We didn't retreat. We gave it up for peace
Op-ed: Just like in Sinai, Israel should discard its tough guy attitude and relinquish what will be handed over anyway. Enough hiding behind such terms as 'disengagement' or 'evacuation'—for could there be a nobler choice than the decision to let go for peace?
A few days before the IDF ended its withdrawal from Sinai in 1982, a unit of reservists soldies (or perhaps it was the act of an individual) raided an IDF stations in Sinai and scrawled: "We did not retreat. We gave it up for peace" in graffiti. The IDF then reliquished control of several important bases, as well as thousands of square kilometers of desert and mountainous terrain.
The graffiti's writers did not know it, but with those few words they managed to outline a new Israeli policy in the political battle against the Arab countries: We are not retreating, we are giving it up for peace. Perhaps this is the right time to adopt this terminology, instead of presenting ourselves as "the cock of the walk" who can never surrender or lose in battle. We gave it up. We drove 80 kilometers back, we cleared out the entire Sinai Peninsula. Not "disengaged," not "evacuated," heaven forbid, no escape or capitulation—we gave it up.
In the new reality of our region the Iranians are approaching the Israeli border in Syria and Lebanon, together with the army of Bashar al-Assad and Lebanon-based Hezbollah, looking toward the liberation of al-Quds (the Arab name for Jerusalem) from the occupation of the "Zionist entity." The struggle against the spread of Iran's hold on Syria and Lebanon is liable to escalate into war—and in recent days we have heard voices that do not rule out this possibility. Another option would be to adopt the principles of the Saudi peace initiative in order to finally reach the negotiations stage, followed by deal with the Palestinians and a solidifying of our relationship with the more moderate Sunni states in the struggle against Iran and its affiliates. From there, we must start the fight, for an agreement or for war, in the battle for Jerusalem, and not leave considerations to the last minute.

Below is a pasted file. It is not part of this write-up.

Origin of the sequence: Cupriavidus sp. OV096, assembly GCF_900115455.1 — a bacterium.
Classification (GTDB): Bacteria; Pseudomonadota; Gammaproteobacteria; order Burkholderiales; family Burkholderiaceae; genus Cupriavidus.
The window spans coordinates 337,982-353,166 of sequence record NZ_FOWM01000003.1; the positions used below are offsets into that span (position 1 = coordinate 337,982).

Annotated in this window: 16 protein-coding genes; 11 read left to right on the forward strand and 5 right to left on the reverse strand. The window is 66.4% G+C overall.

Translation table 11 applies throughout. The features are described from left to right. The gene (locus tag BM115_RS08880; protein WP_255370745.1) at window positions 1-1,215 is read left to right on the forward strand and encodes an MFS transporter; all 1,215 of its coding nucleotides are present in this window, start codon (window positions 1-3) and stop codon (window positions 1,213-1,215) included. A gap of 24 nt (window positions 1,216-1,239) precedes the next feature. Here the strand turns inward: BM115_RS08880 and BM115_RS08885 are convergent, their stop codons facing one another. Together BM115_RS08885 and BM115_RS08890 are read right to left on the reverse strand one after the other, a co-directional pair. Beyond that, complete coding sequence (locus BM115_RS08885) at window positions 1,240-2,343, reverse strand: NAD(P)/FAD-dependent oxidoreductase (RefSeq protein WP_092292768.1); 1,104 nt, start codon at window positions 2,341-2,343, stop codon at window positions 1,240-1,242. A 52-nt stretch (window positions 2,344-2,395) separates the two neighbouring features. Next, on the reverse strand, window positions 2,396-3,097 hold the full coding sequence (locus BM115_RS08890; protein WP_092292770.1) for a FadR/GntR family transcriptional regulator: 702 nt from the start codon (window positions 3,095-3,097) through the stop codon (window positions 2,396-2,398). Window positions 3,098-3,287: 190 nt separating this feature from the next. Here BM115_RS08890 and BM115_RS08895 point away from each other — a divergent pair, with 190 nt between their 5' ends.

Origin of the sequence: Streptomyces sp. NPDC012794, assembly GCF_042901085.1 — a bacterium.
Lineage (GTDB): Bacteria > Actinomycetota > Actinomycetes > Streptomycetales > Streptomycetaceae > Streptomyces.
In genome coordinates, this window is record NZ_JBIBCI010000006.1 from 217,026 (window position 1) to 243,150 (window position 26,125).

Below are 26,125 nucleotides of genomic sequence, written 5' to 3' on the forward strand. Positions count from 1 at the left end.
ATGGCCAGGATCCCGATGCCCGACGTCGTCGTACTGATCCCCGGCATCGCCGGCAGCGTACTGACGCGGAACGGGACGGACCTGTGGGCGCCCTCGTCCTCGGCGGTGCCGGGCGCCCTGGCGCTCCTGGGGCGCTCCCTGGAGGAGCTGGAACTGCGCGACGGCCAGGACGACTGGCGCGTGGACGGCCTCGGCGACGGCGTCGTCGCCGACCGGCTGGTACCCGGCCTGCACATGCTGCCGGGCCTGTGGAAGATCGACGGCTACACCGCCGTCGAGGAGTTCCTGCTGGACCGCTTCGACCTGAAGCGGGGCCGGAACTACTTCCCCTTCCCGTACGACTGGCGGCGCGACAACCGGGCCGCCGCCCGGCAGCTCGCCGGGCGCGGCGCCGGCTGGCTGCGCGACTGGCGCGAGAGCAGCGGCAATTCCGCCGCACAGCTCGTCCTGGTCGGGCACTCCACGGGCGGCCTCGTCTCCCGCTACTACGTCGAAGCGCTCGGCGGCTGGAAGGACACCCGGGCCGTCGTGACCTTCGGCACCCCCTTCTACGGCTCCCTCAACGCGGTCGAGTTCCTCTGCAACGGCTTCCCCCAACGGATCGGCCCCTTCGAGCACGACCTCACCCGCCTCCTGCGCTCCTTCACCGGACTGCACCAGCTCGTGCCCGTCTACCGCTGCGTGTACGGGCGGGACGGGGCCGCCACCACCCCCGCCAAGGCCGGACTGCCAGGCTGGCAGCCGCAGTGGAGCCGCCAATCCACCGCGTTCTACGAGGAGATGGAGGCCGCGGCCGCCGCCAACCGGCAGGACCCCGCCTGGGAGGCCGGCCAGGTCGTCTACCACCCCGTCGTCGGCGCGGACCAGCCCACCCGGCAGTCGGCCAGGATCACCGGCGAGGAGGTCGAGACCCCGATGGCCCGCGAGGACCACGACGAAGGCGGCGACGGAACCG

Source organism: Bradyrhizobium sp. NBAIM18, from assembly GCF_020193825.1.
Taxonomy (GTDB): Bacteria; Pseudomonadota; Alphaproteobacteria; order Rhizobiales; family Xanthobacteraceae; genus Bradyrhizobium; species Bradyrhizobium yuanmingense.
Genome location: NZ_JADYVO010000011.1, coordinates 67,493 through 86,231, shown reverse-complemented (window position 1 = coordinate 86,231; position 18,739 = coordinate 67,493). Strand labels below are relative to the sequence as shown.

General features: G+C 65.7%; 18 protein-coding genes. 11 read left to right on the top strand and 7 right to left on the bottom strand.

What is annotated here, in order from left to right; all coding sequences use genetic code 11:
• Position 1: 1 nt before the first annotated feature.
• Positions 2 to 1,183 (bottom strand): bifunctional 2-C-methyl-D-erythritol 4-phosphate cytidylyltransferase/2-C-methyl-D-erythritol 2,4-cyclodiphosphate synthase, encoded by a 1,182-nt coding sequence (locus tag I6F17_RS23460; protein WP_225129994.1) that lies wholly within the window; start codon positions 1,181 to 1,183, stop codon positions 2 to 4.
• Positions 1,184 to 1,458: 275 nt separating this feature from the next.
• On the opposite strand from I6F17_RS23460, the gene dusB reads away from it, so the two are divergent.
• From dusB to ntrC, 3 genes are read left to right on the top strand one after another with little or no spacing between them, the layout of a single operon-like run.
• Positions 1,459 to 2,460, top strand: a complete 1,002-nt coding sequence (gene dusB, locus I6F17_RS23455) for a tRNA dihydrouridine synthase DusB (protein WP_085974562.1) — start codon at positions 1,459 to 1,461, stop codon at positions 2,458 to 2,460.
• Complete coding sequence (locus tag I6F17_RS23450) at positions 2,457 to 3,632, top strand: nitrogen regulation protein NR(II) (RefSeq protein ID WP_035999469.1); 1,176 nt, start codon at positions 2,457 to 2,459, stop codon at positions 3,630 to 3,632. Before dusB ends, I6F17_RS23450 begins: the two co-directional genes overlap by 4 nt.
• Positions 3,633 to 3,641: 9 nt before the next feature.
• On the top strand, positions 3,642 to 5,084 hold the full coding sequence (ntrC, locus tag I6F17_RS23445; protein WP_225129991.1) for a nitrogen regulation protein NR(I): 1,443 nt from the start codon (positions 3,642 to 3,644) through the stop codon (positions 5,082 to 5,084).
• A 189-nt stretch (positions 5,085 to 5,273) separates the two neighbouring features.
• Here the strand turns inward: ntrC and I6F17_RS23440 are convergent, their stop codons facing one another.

If we know in advance that we will finally relinquish control of some of the territories in Jerusalem that we annexed in 1967, for example, why bring about the deaths of hundreds of soldiers who might fall in battle over the same neighborhoods and villages? (During the Six-Day War some 180 soldiers were killed in battles fought in the neighborhoods in Jerusalem). The idea here is very simple: give up without a fight what can and should be relinquished, within the framework of an agreement. And before it, Israel must delineate in advance the borders that must be fought or not fought.
Should we completely withdraw to Israel's 1967 borders for the price of a peace agreement? The answer is no. There is a limit to the price Israel can afford to pay. Some will say we could have done the same in previous wars, and the answer to this would be—true. But it's not the same now, in that a current deal would grant us the kind of peace agreement that we have had with Egypt for 40 years and with Jordan for 23. Our neighbors do not like us, but when there is quiet on the border, you can live without love.
The situation is reminiscent of the joke about a Russian oligarch (or a German or Frenchman or anyone else) who saw a Bedouin in the desert sitting under a tree and enjoying his life, with fruit falling from the tree every so often and him proceeding to eat it. "Go to work, and after you have accumulated money, you can sit peacefully under a tree and eat its fruit," the oligrach teases. "And what am I doing now?" asked the Bedouin. Many of us want to be like the Bedouin—like him, we eat from the fruits of the tree (ie, peace), without paying the price.